## U

"bp1

fig 60

Fig. 58 An "allowance". Fig. 59 Methods if indicating tolerances. Fig. 60 Dimensional tolerances do not necessarily ensure geometric accuracy.

as the use of a fraction implies the general drawing tolerance. You will always find this on production engineering drawings in the title box in terms such as: Tolerance ±0.02in. except where stated or Tolerance on all fractional dimensions ±1/ 64" or Tolerance ±0.05mm except where stated.

To sum up this section, it is important to realize that setting tolerances on a dimension does not make the workpiece more accurate; the tolerance simply expresses the limits of error which will be acceptable in service. The application of an allowance, however, does ensure that the desired fit will, within the limits of error, be achieved. For one-off workpieces or even for multiple workpieces made by one-off methods, it is best to make the drawing to show the basic dimensions, and to leave the tolerancing to the machinist who is actually making the piece. I have one lathe „ on which I can work to 0.0002 inch, but at least one Duke of Edinburgh Trophy-winning model was made on an old flatbed Drummond which would have had problems at ten times that limit. More depends on the turner than on the machine, the drawing, or the tolerances.

### Interpreting tolerances

At first sight the effect of the tolerances shown in Fig. 59 are evident; the dimension will lie between the limits shown, but there is more to it than that. Look at Fig. 60, where I show the effects of the same tolerance on various shapes; you will see at (b) and (c) that although within the limits and although the inspector's plug and gap gauges would show that all was well, the parts just 'fit where they touch'. At (d) is just one possible shape of a square which has been toleranced to 12 ±0.05mm (about 0.002"). (The distortion is, of course, exaggerated.)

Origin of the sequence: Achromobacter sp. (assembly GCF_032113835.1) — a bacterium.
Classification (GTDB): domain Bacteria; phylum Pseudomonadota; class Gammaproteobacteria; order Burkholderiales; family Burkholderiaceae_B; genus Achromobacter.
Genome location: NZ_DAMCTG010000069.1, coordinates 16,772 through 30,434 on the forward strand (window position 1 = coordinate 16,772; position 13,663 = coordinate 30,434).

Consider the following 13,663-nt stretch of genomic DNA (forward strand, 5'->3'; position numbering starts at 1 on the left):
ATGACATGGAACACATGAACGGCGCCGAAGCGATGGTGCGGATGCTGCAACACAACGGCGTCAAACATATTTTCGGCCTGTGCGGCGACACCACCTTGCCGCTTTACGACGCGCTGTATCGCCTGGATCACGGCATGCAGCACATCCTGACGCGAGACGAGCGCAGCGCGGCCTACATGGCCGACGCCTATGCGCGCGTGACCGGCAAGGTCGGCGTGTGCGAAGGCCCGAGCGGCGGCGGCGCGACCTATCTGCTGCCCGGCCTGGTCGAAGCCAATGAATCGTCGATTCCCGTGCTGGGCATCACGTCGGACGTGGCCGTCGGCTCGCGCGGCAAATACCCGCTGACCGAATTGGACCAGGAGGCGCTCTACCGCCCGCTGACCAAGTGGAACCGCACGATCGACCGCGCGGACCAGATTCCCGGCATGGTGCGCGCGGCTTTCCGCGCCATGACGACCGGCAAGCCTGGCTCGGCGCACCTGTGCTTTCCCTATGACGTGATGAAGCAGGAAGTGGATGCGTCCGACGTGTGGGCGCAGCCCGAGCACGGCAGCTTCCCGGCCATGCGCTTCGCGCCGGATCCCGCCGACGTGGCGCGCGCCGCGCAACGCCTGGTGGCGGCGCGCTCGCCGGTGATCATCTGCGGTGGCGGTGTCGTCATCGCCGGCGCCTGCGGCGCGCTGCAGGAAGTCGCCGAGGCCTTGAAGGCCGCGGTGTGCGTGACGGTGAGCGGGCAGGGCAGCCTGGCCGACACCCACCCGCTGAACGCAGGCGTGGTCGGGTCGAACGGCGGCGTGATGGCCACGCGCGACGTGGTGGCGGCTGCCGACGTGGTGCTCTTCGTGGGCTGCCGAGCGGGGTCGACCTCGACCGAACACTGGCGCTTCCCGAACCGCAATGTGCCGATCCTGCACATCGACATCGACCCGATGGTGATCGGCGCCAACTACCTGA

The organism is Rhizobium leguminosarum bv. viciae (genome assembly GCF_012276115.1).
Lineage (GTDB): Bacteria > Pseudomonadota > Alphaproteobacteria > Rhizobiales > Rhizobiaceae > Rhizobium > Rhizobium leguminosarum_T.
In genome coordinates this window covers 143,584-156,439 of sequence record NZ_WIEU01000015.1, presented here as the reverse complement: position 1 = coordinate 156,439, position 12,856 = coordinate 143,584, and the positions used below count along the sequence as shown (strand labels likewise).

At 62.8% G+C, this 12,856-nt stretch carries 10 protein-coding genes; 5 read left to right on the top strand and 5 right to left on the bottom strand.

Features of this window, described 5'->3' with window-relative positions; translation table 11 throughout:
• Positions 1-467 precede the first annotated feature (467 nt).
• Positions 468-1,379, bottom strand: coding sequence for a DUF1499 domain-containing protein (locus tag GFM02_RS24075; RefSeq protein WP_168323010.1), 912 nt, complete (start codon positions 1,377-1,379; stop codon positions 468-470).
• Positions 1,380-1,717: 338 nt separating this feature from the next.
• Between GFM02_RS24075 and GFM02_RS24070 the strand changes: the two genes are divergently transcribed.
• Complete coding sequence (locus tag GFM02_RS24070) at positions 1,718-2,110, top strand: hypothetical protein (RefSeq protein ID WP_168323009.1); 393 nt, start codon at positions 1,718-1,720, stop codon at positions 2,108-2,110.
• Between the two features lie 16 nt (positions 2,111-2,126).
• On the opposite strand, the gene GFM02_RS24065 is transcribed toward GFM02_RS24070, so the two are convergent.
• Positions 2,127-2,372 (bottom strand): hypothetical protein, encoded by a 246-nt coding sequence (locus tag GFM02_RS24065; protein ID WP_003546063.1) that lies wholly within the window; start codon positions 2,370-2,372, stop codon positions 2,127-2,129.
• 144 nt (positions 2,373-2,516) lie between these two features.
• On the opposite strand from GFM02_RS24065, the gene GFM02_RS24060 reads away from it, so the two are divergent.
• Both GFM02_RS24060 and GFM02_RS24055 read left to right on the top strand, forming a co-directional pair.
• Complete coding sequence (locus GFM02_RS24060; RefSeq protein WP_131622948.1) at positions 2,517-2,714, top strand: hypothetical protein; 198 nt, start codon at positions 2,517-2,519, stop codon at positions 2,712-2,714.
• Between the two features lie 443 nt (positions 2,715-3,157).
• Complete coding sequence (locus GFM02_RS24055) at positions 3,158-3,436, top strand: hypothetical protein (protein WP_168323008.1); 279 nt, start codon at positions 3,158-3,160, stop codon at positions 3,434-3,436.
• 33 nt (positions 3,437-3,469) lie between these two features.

### Tolerances and manufacturing methods

You will recall the problem set up by possible errors in the pitch of a row of holes in Fig. 53 (d). One solution to the difficulty outlined at (i) in that sketch would appear to be to tighten the tolerance - give the pitch as (say) 1.251/1.249". Then, if the errors were randomly distributed up and down, the dimension 'x' has a chance of lying between tolerances of the same order. But, and it is a big but, how are the holes to be machined? At that level of tolerance you have assumed that they will be bored on a jig-borer or on a first-class toolroom milling machine. So, this leads to the final point in interpreting tolerances. Where these define position rather than simply lengths or diameters you will have to think very carefully indeed about how you are to cope with them. With care (and, perhaps, with some resort to abrasive polishing.) you can work to 0.0001 inch on a centre-lathe, but locating a hole is quite another matter. Now look at Fig.55 (c) again. This very brief discussion of tolerancing should not give the impression that the matter is unimportant. In all production shops it is of the greatest concern; selecting tolerances can make all the difference between a healthy profit and bankruptcy. B.S.308 has a complete volume on the subject and my copy of Machinery Handbook takes up several dozen pages of small print - as well as many tables giving the standard tolerances for everything from sheet metal to ball-bearings.

The model engineer, however, and the amateur machinist generally, will only be affected when the fit of a bought-in piece is involved. Use your judgement while doing the machining rather than putting tolerances on the drawing; no tolerance at all is far safer than one that is inappropriate.

Section 7